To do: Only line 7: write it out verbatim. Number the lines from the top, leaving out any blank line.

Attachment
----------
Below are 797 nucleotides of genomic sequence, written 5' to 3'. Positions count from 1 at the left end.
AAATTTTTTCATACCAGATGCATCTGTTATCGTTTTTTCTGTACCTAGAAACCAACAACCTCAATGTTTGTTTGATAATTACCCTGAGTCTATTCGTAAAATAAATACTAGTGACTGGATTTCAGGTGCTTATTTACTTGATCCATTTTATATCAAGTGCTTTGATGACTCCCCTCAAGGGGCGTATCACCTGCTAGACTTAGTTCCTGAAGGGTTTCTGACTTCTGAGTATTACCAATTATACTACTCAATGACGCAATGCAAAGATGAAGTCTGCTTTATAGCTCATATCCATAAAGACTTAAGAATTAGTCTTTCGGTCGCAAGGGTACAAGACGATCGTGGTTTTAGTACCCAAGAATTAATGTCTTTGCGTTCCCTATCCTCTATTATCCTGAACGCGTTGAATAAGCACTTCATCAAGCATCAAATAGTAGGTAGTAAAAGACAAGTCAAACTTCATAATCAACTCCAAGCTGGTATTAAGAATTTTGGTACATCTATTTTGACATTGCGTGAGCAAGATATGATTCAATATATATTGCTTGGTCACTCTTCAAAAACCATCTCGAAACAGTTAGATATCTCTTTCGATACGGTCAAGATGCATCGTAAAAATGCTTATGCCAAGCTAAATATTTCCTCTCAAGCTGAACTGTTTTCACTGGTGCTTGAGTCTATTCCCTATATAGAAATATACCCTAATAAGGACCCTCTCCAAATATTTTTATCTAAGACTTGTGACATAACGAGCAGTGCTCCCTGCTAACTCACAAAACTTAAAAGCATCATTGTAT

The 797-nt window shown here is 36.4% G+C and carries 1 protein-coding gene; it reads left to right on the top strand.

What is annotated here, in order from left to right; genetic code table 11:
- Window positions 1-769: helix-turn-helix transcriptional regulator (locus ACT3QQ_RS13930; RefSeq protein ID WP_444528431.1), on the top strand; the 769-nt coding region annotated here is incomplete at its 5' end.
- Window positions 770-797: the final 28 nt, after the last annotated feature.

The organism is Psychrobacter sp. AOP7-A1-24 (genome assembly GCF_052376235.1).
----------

The organism is Psychrobacter sp. AOP7-A1-24 (genome assembly GCF_052376235.1).